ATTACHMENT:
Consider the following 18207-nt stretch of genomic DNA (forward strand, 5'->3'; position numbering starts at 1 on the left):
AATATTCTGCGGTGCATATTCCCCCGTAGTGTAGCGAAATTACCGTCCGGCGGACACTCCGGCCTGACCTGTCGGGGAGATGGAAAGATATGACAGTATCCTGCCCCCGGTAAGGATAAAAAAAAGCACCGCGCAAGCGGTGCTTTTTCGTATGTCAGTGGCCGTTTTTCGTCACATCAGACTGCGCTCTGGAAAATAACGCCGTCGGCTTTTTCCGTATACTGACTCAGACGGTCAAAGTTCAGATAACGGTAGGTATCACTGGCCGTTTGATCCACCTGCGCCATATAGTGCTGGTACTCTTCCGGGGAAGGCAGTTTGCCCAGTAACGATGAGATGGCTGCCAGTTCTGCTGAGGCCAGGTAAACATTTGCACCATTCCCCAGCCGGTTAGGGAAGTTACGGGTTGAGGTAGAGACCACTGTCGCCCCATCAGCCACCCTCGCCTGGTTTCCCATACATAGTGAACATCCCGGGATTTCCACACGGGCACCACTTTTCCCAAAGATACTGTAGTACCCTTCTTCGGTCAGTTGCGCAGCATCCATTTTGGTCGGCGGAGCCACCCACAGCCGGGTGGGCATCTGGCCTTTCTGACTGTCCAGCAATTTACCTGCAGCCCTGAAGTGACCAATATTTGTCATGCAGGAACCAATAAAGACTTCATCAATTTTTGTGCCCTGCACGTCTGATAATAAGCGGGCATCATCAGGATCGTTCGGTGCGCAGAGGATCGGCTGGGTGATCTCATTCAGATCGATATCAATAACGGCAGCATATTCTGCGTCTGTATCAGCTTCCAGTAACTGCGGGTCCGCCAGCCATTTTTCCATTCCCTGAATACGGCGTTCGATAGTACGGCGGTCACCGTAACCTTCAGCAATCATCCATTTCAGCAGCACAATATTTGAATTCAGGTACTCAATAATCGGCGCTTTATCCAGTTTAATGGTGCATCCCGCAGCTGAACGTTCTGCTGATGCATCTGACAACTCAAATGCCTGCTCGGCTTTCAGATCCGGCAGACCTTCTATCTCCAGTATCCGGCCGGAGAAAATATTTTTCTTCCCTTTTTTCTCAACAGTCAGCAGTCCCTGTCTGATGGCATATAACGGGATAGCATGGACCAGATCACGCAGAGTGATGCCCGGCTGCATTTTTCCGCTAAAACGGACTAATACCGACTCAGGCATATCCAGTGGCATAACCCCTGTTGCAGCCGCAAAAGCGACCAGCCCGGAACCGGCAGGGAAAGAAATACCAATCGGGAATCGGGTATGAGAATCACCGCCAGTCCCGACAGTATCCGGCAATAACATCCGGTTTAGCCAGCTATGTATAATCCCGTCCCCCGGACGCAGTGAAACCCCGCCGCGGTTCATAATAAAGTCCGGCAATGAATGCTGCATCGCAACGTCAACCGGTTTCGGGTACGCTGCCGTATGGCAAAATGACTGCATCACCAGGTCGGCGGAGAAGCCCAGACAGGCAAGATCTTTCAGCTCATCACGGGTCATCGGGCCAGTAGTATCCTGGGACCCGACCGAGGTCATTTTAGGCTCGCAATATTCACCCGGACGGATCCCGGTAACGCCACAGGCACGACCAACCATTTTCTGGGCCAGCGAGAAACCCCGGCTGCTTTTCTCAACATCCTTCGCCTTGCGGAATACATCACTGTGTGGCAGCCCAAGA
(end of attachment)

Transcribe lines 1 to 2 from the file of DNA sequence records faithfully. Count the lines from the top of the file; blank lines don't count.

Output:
Consider the following 18207-nt stretch of genomic DNA (forward strand, 5'->3'; position numbering starts at 1 on the left):
AATATTCTGCGGTGCATATTCCCCCGTAGTGTAGCGAAATTACCGTCCGGCGGACACTCCGGCCTGACCTGTCGGGGAGATGGAAAGATATGACAGTATCCTGCCCCCGGTAAGGATAAAAAAAAGCACCGCGCAAGCGGTGCTTTTTCGTATGTCAGTGGCCGTTTTTCGTCACATCAGACTGCGCTCTGGAAAATAACGCCGTCGGCTTTTTCCGTATACTGACTCAGACGGTCAAAGTTCAGATAACGGTAGGTATCACTGGCCGTTTGATCCACCTGCGCCATATAGTGCTGGTACTCTTCCGGGGAAGGCAGTTTGCCCAGTAACGATGAGATGGCTGCCAGTTCTGCTGAGGCCAGGTAAACATTTGCACCATTCCCCAGCCGGTTAGGGAAGTTACGGGTTGAGGTAGAGACCACTGTCGCCCCATCAGCCACCCTCGCCTGGTTTCCCATACATAGTGAACATCCCGGGATTTCCACACGGGCACCACTTTTCCCAAAGATACTGTAGTACCCTTCTTCGGTCAGTTGCGCAGCATCCATTTTGGTCGGCGGAGCCACCCACAGCCGGGTGGGCATCTGGCCTTTCTGACTGTCCAGCAATTTACCTGCAGCCCTGAAGTGACCAATATTTGTCATGCAGGAACCAATAAAGACTTCATCAATTTTTGTGCCCTGCACGTCTGATAATAAGCGGGCATCATCAGGATCGTTCGGTGCGCAGAGGATCGGCTGGGTGATCTCATTCAGATCGATATCAATAACGGCAGCATATTCTGCGTCTGTATCAGCTTCCAGTAACTGCGGGTCCGCCAGCCATTTTTCCATTCCCTGAATACGGCGTTCGATAGTACGGCGGTCACCGTAACCTTCAGCAATCATCCATTTCAGCAGCACAATATTTGAATTCAGGTACTCAATAATCGGCGCTTTATCCAGTTTAATGGTGCATCCCGCAGCTGAACGTTCTGCTGATGCATCTGACAACTCAAATGCCTGCTCGGCTTTCAGATCCGGCAGACCTTCTATCTCCAGTATCCGGCCGGAGAAAATATTTTTCTTCCCTTTTTTCTCAACAGTCAGCAGTCCCTGTCTGATGGCATATAACGGGATAGCATGGACCAGATCACGCAGAGTGATGCCCGGCTGCATTTTTCCGCTAAAACGGACTAATACCGACTCAGGCATATCCAGTGGCATAACCCCTGTTGCAGCCGCAAAAGCGACCAGCCCGGAACCGGCAGGGAAAGAAATACCAATCGGGAATCGGGTATGAGAATCACCGCCAGTCCCGACAGTATCCGGCAATAACATCCGGTTTAGCCAGCTATGTATAATCCCGTCCCCCGGACGCAGTGAAACCCCGCCGCGGTTCATAATAAAGTCCGGCAATGAATGCTGCATCGCAACGTCAACCGGTTTCGGGTACGCTGCCGTATGGCAAAATGACTGCATCACCAGGTCGGCGGAGAAGCCCAGACAGGCAAGATCTTTCAGCTCATCACGGGTCATCGGGCCAGTAGTATCCTGGGACCCGACCGAGGTCATTTTAGGCTCGCAATATTCACCCGGACGGATCCCGGTAACGCCACAGGCACGACCAACCATTTTCTGGGCCAGCGAGAAACCCCGGCTGCTTTTCTCAACATCCTTCGCCTTGCGGAATACATCACTGTGTGGCAGCCCAAGA